In the reviewed case, the ECJ has held that Artt. 6 and 7 Brussels II bis have to be interpreted as meaning that where in divorce proceedings, a responsent is not habitually resident in a Member State and is not a national of a Member State, the courts of a Member State cannot base their jurisdiction on their national law if the courts of another Member State have jurisdiction under Art. 3 Brussels II bis. The author agrees with the ECJ regarding the final ruling, but is nevertheless critical with regard to the arguments brought forward by the Court and submits that the fact that there was no opinion by an Advocate General had a negative effect on the case. In this respect, the author regrets that this will happen more often in the future since the recent amendments of the Protocol on the Statute of the Court of Justice and of the rules of procedure of the Court provide “for an expedited or accelerated procedure and, for references for a preliminary ruling relating to the area of freedom, security and justice, an urgent procedure”.
  • H. Roth: “Der Kostenfestsetzungsbeschluss für eine einstweilige Verfügung als Anwendungsfall des Europäischen Vollstreckungstitels für unbestrittene Forderungen” (OLG Stuttgart – 24.05.2007 – 8 W 184/07)
    The author approvingly reviews a decision of the Court of Appeal Stuttgart dealing with the question whether an order for costs for an interim injunction constitutes a “judgment” in terms of the Regulation creating a European Order for uncontested claims. The case concerned the question whether a certification of the order for costs as a European Enforcement Order had to be refused due to the fact that the underlying decision constituted an interim injunction which had not been given in adversarial proceedings. Thus, the case basically raised the question of the interdepence between the order for costs and the underlying decision. Here the court held that it was sufficient if the defendant was granted the right to be heard subsequently to the service of the decision.
  • D. Henrich: “Wirksamkeit einer Auslandsadoption und Rechtsfolgen für die Staatsangehörigkeit” (OVG Hamburg – 19.10.2006 – 3 Bf 275/04)
    In the reviewed decision, the Higher Administrative Court Hamburg had to deal with the question of acquisition of German nationality by adoption and thus with the question which requirements an adoption has to comply with in order to lead to the acquisition of German nationality.
  • M. Lamsa: “Allgemeinbegriffe in der Firma einer inländischen Zweigniederlassung einer EU-Auslandsgesellschaft” (LG Aachen – 10.04.2007 – 44 T 8/07)
    The author critically examines a decision of the Regional Court Aachen which has held – in view of the freedom of establishment – that the registration of a subsidiary of an English Limited could not be refused even if the trading name does not meet the requirements of German law.
  • H. Sattler: “Staatsgeschenk und Urheberrechte” (BGH – 24.05.2007 – I ZR 42/04) – The English abstract reads as follows:

More than a decade after the fall of the Berlin Wall, the German Bundestag, in the course of a public ceremony in Berlin, donated to the United Nations three sections of the former Wall which had been painted by an Iranian artist without the landowner’s assent. The Bundesgerichtshof dismissed the artist’s claim for damages. The court found that the donation did not infringe the plaintiff’s rights of distribution (§ 17 German Copyright Act), because the parts of the wall were handed over only symbolically in Berlin whereas the actual transfer took place later in New York. The court further held that the painter had no right to be named (§ 13 German Copyright Act) during the Berlin ceremony, since his work was not exhibited at that presentation and had not been signed by the artist. It can be criticized that the court explicitly refused to deal with potential copyright infringements in New York solely due to the fact that the claimant, when stating the facts of his case, had not expressly referred to the applicable US law.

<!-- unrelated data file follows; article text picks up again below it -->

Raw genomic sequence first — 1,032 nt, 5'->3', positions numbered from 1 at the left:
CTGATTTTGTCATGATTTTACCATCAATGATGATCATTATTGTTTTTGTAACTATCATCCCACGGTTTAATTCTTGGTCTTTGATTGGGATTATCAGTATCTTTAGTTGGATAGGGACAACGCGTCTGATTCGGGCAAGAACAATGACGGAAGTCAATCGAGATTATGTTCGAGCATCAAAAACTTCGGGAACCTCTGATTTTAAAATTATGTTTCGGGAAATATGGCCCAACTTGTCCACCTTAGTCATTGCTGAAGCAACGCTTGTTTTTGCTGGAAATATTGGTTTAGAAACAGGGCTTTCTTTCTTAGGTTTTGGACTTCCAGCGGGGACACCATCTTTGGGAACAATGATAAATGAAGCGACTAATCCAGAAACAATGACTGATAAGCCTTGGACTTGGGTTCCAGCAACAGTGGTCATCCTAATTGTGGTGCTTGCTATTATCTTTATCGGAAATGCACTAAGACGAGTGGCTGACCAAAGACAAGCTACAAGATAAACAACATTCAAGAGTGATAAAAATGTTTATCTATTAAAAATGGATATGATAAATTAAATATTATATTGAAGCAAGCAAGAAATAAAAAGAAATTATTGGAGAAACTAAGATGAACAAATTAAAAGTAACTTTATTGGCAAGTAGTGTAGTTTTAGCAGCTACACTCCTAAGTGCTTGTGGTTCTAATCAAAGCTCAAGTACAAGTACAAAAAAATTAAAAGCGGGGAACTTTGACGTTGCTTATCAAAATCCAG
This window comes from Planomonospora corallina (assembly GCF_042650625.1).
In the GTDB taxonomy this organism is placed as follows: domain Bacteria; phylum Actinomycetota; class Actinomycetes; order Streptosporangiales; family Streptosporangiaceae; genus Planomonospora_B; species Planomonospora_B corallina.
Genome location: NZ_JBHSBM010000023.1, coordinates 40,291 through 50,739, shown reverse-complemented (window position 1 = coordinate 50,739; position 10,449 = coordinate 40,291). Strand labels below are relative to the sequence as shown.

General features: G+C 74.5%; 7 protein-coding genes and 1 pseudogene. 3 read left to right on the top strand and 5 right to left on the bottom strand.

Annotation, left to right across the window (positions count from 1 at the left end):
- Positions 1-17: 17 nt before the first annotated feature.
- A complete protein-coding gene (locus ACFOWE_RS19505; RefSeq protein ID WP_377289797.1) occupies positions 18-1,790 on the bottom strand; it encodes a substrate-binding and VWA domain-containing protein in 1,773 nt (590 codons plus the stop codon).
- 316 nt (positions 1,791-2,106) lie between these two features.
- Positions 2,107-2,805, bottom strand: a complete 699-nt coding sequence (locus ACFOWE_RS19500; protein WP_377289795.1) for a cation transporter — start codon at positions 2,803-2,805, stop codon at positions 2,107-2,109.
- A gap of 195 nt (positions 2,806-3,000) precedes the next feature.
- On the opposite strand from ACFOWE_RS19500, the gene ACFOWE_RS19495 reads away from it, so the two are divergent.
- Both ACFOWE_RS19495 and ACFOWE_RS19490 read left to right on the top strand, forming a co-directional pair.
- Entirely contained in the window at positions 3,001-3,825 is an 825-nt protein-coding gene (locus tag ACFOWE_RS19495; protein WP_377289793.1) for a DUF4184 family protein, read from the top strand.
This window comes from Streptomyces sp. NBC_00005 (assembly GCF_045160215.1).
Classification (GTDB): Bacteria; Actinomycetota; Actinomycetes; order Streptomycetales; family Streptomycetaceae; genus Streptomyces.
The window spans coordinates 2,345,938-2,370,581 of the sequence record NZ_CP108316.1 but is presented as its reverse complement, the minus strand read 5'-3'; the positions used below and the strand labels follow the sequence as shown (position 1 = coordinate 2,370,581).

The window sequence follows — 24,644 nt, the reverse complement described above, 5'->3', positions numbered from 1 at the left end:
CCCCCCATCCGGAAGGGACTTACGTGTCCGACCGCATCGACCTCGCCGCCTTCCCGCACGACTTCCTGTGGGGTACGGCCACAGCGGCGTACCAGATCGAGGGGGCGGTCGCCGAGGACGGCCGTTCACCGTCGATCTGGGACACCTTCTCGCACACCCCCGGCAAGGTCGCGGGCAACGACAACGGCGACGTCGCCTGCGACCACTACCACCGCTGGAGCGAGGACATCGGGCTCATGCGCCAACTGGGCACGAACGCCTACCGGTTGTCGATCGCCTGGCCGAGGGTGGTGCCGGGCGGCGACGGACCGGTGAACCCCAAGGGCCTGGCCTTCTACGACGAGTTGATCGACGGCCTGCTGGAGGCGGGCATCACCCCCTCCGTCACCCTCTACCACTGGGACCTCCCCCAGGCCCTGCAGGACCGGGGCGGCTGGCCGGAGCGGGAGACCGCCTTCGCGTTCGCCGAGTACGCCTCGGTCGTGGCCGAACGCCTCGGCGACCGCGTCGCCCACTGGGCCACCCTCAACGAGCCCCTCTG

• C. F. Nordmeier discusses two Portuguese decisions dealing with the question of international jurisdiction of Portuguese courts with regard to actions against German sellers directed at the selling price. (“Internationale Zuständigkeit portugiesischer Gerichte für die Kaufpreisklage gegen deutsche Käufer: Die Bedeutung des INCOTERM für die Bestimmung des Lieferortes nach Art. 5 Nr. 1 lit. b EuGVVO”) (Tribunal da Relação de Porto, 26.4.2007, Agravo n° 1617/07-3a Sec., und Supremo Tribunal de Justiça, 23.10.2007, Agravo 07A3119)
  • W. Sieberichs addresses the qualification of the German civil partnership as a marriage which is provided in a note of the Belgium minister of justice (“Qualifikation der deutschen Lebenspartnerschaft als Ehe in Belgien”)
  • C. Mindach reports on the development of arbitration in the Kyrgyz Republic (“Zur Entwicklung der Schiedsgerichtsbarkeit in der Kirgisischen Republik”)
  • H. Krüger/F. Nomer-Ertan present the new Turkish rules on private international law (“Neues internationales Privatrecht in der Türkei”)

Further, this issue contains the following materials:

  • The Turkish Statute No. 5718 of 27 November 2007 on private international law and the international law of civil procedure (“Das türkische Gesetz Nr. 5718 vom 27.11.2007 über das internationale Privat- und Zivilverfahrensrecht”)
  • Statute of the Kyrgyz Republic on the arbitral tribunals of the Kyrgyz Republic of 30 July 2002, Nr. 135 (“Gesetz der Kirgisischen Republik über die Schiedsgerichte in der Kirgisischen Republik – Bischkek, 30.7.2002, Nr. 135”)
  • Première Commission – Résolution – La substitution et l’équivalence en droit international privé – Institut de Droit International, Session de Santiago 2007 – 27 octobre 2007

As well as the following information:

  • E. Jayme on the 73rd Session of the Institute of International Law in Santiago, Chile (“Substitution und Äquivalenz im Internationalen Privatrecht – 73. Tagung des Institut de Droit International in Santiago de Chile”)
  • S. Kratzer on the annual conference of the German-Italian Lawyers’ Association (“Das neue italienische Verbrauchergesetzbuch – Kodifikation oder Kompilation und Einführung des Familienvertrages (“patto di famiglia“) im italienischen Unternehmenserbrecht – Jahrestagung der Deutsch-italienischen Juristenvereinigung in Augsburg”)